9. Wonderful post, Martin! I agree with the earlier comment about your writing style. I love how you can be pure poetry in one post, and then descriptive prose in the next, without losing any of the engaging flow.

    Amazing how time can soften the view of things. In '81 I was 10, so my own '80's were the fraught teenage years with very little prospect once we left school. But just recently I am beginning to be able to look back with some fondness!

    Thanks for sharing the photo and the memories! More please!

  10. Great post, Martin and a very enjoyable read as always. Look forward to reading more from this era. Love the photo too!

  11. (Just getting up here,)but your pic woke me up, Martin. Of course I've never seen you before, but my imagination had you as the polar opposite of this fellow.

    What a lovely treasure of a picture! Your wife is a peach and that must be your daughter - fabulous photo!

    While I was dancing to the vinyl that played Adam Ant, Ultravox and the like, you were living the reality - and what a reality!

    I'm so glad you participated in this and I hope you make it a series!



  12. The summer of 1981 I lived with WT, our 18 month old first born son, just south of the plaza in Kansas City in a comfortable old Sears bungalow, we bought as a fixer-upper. The rest of the 80s were a blur of bottles and diapers and a move to Ohio.

    Wonderful photo and post. You've inspired me. I might have to post one, as well.

  13. This is such a great one, Martin. That is truly one of the best family portraits I've ever seen. And your memories are so much fun, so vividly told!

    And omigosh, you reminded me of Dr. Hook! I met them once, when I was little. We knew their manager. They were very nice to me!

    I will have to send Sarge over to read this; he'll love it.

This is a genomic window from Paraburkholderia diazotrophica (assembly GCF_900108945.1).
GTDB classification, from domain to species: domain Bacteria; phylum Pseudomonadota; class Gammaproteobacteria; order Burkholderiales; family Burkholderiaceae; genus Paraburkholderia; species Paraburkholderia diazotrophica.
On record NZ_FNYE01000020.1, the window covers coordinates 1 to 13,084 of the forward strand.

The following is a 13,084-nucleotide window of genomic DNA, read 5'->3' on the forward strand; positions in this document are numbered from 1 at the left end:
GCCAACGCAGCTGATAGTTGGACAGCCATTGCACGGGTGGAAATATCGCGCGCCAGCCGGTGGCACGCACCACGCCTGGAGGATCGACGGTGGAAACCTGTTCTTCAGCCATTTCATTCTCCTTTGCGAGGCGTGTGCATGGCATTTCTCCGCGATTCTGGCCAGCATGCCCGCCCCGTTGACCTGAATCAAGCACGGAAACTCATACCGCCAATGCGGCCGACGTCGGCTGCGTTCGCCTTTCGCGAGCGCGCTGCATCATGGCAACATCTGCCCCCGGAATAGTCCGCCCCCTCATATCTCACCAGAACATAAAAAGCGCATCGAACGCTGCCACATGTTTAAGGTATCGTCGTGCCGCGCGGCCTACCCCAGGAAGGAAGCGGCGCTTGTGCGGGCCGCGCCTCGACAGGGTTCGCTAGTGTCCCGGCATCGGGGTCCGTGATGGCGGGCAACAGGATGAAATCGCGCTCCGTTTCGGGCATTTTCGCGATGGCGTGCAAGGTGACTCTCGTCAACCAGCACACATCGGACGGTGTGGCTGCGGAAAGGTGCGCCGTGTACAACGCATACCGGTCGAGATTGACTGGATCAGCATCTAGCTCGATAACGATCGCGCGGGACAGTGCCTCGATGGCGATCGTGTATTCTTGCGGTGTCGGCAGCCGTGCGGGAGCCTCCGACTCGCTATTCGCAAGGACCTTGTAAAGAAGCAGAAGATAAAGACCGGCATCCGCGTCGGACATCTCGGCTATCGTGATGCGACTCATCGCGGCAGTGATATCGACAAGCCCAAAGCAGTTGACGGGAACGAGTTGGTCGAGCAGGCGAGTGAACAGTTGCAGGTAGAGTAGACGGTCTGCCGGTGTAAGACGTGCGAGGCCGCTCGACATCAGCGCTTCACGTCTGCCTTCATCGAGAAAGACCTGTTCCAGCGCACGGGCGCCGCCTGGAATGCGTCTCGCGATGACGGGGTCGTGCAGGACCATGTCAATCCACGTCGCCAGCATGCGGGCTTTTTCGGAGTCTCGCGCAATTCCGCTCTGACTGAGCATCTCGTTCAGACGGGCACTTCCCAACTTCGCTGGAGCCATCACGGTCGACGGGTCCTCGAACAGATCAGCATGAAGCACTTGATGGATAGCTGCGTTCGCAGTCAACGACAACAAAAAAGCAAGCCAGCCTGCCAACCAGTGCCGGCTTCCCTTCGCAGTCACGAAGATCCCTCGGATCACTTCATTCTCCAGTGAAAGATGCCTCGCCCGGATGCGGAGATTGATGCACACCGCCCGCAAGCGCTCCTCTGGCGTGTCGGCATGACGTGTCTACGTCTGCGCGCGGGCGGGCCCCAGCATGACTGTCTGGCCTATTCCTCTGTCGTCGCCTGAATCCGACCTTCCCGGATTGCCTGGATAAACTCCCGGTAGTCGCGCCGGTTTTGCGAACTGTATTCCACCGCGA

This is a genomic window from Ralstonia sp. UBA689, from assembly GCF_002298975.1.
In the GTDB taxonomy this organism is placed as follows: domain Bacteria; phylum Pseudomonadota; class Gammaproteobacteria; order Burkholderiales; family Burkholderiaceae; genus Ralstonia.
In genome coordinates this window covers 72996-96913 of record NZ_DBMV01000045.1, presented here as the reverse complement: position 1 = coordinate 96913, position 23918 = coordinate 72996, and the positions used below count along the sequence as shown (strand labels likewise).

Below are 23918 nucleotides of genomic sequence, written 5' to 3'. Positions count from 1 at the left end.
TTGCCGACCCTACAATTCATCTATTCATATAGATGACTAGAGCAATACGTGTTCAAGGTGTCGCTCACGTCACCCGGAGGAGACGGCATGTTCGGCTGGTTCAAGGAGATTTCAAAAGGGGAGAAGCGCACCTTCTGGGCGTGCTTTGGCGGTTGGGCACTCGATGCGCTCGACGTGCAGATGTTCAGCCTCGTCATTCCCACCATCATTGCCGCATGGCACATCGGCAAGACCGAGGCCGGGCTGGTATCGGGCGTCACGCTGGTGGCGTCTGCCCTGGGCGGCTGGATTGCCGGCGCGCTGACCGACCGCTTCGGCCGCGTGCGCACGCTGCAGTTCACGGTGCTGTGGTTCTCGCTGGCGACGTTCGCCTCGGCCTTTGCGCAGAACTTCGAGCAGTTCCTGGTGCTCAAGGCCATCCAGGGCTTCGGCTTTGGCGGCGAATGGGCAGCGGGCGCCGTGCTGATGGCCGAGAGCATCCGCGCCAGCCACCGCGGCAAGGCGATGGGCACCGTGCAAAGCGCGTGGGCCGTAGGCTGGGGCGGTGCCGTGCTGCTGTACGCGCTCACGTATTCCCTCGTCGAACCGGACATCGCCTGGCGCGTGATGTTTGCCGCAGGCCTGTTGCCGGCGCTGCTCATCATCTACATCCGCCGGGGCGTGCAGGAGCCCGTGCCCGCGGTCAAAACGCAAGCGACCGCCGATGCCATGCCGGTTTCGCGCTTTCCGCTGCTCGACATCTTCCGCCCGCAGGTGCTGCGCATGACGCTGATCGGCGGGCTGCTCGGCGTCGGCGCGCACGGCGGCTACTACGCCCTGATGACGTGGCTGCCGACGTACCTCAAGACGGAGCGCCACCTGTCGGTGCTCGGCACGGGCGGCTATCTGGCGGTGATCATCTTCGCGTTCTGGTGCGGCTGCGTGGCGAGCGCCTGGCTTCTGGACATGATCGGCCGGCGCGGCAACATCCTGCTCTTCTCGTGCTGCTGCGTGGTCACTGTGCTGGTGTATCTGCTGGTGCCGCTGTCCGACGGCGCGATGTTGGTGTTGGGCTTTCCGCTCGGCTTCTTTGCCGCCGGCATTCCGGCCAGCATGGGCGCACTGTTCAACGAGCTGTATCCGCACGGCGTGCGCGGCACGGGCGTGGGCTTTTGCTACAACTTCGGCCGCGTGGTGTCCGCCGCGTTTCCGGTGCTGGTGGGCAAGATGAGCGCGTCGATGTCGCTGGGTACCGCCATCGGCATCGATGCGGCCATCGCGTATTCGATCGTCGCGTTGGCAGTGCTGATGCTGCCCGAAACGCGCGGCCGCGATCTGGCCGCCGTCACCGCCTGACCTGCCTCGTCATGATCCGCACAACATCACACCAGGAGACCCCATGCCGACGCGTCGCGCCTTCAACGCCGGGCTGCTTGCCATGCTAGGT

14. mouse - Thank you. Our daughter was also 18 months old when we moved. Alas, the passage of time has taken its toll on the long hair, but the beard is still going strong!

    Ciara and Teresa - Thanks so much for such lovely comments. They are very much appreciated. Looks as though I'm going have to write some more of the same.

    Kat - I'm now wondering what my polar opposite actually looks like. Hope the real thing wasn't too startling!

    You're right about the photo. It is a treasure, and Mags is certainly a 'peach'. Perhaps more later.

    willow - Great to hear that you've been inspired. I look forward to reading an 80s post, as and when. Your posts are always an inspiration.

  15. Leah - Glad you enjoyed the post. It was fun to write. I only encountered Dr Hook fleetingly, but it's good to hear nice things about them. So many negative tales circulate about bands. I speak as I find and, on the whole, the bands I had any association with, in my extremely small way (remember, I was only one of the guys taking drinks to the dressing rooms) were okay.

  16. What fun to read about your past! And what a terrific picture -- my brother used to look very much like that.

  17. Vicki - Thanks. I also used to look very much like that! As I mentioned to 'mouse' earlier, the beard is still intact, although a different colour. How did that happen?

  18. Hi Martin

    what a fun read and also one that made us all go back in time and wonder just where we were and what we were up to...I love the hippie bohemian look...and could those pants be cords. My beloved has a thing about cords...always looking for cord shorts which are as scarce as hen's teeth these days...but he did score some last week at Walmart!

    Like you we made a big move into the unknown, for us it was from NZ to AU in 1978 and then the 80's were consumed with children, 'building the empire' as I like to call getting a business up and going...being a bit of a hippie, you know the hairy leg and armpit look - not at all attractive...

    Thanks for the time warp...

    Happy days

  19. Did you see where the last three decades went? I didn't. 1981 was my move to France, just in time to see a socialist President elected and to meet the man of my dreams. Major moves do represent tangible forks in the road, moments to wonder at the "What ifs" of different choices of direction.

  20. Delwyn - Well spotted! Yes, they are cords. Glad you enjoyed the time warp.

    English Rider - No I didn't. What's worse, I didn't see where the last four decades went.

    It's only natural to wonder at the 'what ifs', but I try not to dwell on them. Someone once advised me to keep that list as short as possible. Not always an easy task, I grant you.

  21. I would also like to hear more. This was fascinating.

  22. Wow. I was broke in 1981 as well and living far from home in Cleveland Ohio. Long story. You looked almost exactly like one of my friends from there! I am so in awe of your Ray Davies encounter! Adam Ant! That is a name I'd forgotten about! Thanks for the memories.

  23. Another great post Martin, I love the photo. I came to London a few years after that in 1985 for a student working summer, so I do remember that things were bad.